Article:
|Al-Ahram Weekly Online
2 - 8 August 2001
|Published in Cairo by AL-AHRAM established in 1875||Current issue | Previous issue | Site map|
This one workswww.energyeuroafrica.com
As you swim through the slippery seas of Egypt's IT world, you occasionally bump against rock. Something that is more than just spray. Something solid.
EnergyEuroAfrica.com provides online information to industries that Egypt already does outstandingly well: oil and gas. Petur Georgesson, CEO of EnergyEuroAfrica.com told Al-Ahram Weekly why this matters: "Oil companies have 100 per cent connectivity. They're intelligent. They're rich," he explained. While other Internet entrepreneurs must painstakingly build their market and spend money chasing revenues that may or may not materialise, years from now, Georgesson is in a thriving market and serves companies worth billions and billions of dollars.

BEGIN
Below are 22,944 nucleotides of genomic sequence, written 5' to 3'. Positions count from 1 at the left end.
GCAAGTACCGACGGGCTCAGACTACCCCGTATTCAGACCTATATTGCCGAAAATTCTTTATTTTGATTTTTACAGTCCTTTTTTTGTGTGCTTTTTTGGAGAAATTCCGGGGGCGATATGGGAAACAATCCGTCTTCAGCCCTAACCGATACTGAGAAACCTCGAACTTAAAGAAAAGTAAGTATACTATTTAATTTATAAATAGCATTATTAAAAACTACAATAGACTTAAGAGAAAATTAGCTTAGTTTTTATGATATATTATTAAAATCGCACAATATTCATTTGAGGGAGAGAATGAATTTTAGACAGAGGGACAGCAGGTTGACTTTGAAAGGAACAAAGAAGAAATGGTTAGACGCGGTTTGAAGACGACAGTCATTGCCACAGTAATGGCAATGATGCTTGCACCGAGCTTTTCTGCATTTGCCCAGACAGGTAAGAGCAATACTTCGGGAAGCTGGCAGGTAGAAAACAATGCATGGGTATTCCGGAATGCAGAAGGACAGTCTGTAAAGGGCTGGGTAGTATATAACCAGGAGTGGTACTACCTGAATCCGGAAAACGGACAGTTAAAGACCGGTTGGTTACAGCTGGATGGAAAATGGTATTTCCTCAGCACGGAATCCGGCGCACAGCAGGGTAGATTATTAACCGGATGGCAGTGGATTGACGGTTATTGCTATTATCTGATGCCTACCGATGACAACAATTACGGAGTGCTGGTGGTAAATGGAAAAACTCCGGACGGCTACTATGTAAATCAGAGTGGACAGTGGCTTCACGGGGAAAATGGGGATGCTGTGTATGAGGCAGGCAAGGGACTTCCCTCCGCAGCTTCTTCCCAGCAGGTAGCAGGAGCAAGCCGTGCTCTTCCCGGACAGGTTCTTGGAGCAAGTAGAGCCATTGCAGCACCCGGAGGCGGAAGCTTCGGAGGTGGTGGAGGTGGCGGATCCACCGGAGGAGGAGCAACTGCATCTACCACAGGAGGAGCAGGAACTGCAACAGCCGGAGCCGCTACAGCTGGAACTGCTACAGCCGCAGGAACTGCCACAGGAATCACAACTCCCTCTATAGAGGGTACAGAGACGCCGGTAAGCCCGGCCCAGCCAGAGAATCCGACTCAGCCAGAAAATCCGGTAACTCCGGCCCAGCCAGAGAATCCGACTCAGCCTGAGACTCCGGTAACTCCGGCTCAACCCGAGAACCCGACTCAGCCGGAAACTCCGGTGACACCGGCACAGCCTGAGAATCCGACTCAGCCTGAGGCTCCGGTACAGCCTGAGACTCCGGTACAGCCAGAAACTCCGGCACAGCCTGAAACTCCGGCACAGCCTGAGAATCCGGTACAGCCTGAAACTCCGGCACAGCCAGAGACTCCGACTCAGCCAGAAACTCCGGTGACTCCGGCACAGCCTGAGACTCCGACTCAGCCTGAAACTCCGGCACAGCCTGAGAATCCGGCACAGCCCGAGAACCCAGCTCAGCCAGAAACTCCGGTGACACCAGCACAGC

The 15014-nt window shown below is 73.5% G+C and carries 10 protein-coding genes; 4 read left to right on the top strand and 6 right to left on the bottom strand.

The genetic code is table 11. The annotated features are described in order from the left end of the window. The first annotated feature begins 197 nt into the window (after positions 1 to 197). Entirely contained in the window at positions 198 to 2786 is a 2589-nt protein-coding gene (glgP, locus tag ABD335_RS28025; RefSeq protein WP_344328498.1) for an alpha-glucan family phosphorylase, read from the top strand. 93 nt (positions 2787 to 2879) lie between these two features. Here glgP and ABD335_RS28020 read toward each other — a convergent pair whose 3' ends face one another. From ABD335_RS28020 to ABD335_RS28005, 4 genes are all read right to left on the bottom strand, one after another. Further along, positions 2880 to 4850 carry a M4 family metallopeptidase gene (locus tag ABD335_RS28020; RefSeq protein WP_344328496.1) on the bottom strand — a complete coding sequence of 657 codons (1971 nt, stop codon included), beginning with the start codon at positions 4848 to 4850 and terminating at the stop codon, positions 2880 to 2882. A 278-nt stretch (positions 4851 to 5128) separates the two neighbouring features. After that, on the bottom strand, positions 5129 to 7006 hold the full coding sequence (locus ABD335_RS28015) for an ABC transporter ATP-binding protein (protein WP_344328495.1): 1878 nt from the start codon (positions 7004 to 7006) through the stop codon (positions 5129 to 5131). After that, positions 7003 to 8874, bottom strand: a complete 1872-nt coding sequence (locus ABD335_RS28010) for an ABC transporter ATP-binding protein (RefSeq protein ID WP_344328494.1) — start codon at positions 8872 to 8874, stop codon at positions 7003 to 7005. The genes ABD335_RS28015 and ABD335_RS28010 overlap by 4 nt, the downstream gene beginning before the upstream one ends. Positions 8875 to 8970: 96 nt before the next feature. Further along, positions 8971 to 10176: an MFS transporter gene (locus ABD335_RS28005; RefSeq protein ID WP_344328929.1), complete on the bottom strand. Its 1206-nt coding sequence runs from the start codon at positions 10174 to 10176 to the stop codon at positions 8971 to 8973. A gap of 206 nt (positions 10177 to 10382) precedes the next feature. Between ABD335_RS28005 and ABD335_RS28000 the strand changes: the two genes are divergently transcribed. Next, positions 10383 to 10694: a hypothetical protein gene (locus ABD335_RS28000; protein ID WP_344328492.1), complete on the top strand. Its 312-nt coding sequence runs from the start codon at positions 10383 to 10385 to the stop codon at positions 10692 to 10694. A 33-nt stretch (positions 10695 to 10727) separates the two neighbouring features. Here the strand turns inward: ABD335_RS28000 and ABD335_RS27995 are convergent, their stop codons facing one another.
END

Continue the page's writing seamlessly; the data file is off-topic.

EnergyEuroAfrica provides daily energy news from Egypt, North Africa, Europe and Central Asia, weekly round-ups of the news and a host of other services to industry. The Web site aggressively targets a glittering seam of Internet users, tightly tailoring its services to their needs. Unlike other e-businesses based in Egypt, which have to encourage Egyptians to go online, and spend their money in Internet cafes instead of on other things, EnergyEuroAfrica targets foreign and North African business people, who are already online, on-the-ball and hunting information.